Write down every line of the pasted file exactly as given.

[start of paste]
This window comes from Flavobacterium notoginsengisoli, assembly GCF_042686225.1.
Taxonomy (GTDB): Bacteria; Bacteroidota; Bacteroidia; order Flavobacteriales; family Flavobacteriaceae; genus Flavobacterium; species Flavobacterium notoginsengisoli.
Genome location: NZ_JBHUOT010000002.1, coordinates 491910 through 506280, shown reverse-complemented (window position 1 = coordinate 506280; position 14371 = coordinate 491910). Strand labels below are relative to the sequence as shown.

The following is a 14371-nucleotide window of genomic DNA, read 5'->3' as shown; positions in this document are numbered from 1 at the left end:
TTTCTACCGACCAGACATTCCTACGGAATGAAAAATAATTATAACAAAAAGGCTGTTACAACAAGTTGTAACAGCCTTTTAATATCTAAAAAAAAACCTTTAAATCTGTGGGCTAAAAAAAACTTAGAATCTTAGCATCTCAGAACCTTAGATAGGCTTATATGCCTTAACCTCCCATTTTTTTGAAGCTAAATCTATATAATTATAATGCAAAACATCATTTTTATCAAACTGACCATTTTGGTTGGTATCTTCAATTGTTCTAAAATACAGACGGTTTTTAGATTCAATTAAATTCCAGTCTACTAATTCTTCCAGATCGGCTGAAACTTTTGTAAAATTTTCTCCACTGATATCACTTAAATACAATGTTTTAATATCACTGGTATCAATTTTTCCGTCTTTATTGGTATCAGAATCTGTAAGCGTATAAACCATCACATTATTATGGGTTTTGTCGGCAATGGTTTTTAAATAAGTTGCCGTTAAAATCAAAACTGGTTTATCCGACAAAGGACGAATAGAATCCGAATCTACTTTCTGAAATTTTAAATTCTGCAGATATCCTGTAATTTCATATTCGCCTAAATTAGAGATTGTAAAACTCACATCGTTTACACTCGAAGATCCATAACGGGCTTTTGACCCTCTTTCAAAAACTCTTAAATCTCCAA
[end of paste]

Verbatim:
This window comes from Flavobacterium notoginsengisoli, assembly GCF_042686225.1.
Taxonomy (GTDB): Bacteria; Bacteroidota; Bacteroidia; order Flavobacteriales; family Flavobacteriaceae; genus Flavobacterium; species Flavobacterium notoginsengisoli.
Genome location: NZ_JBHUOT010000002.1, coordinates 491910 through 506280, shown reverse-complemented (window position 1 = coordinate 506280; position 14371 = coordinate 491910). Strand labels below are relative to the sequence as shown.

The following is a 14371-nucleotide window of genomic DNA, read 5'->3' as shown; positions in this document are numbered from 1 at the left end:
TTTCTACCGACCAGACATTCCTACGGAATGAAAAATAATTATAACAAAAAGGCTGTTACAACAAGTTGTAACAGCCTTTTAATATCTAAAAAAAAACCTTTAAATCTGTGGGCTAAAAAAAACTTAGAATCTTAGCATCTCAGAACCTTAGATAGGCTTATATGCCTTAACCTCCCATTTTTTTGAAGCTAAATCTATATAATTATAATGCAAAACATCATTTTTATCAAACTGACCATTTTGGTTGGTATCTTCAATTGTTCTAAAATACAGACGGTTTTTAGATTCAATTAAATTCCAGTCTACTAATTCTTCCAGATCGGCTGAAACTTTTGTAAAATTTTCTCCACTGATATCACTTAAATACAATGTTTTAATATCACTGGTATCAATTTTTCCGTCTTTATTGGTATCAGAATCTGTAAGCGTATAAACCATCACATTATTATGGGTTTTGTCGGCAATGGTTTTTAAATAAGTTGCCGTTAAAATCAAAACTGGTTTATCCGACAAAGGACGAATAGAATCCGAATCTACTTTCTGAAATTTTAAATTCTGCAGATATCCTGTAATTTCATATTCGCCTAAATTAGAGATTGTAAAACTCACATCGTTTACACTCGAAGATCCATAACGGGCTTTTGACCCTCTTTCAAAAACTCTTAAATCTCCAA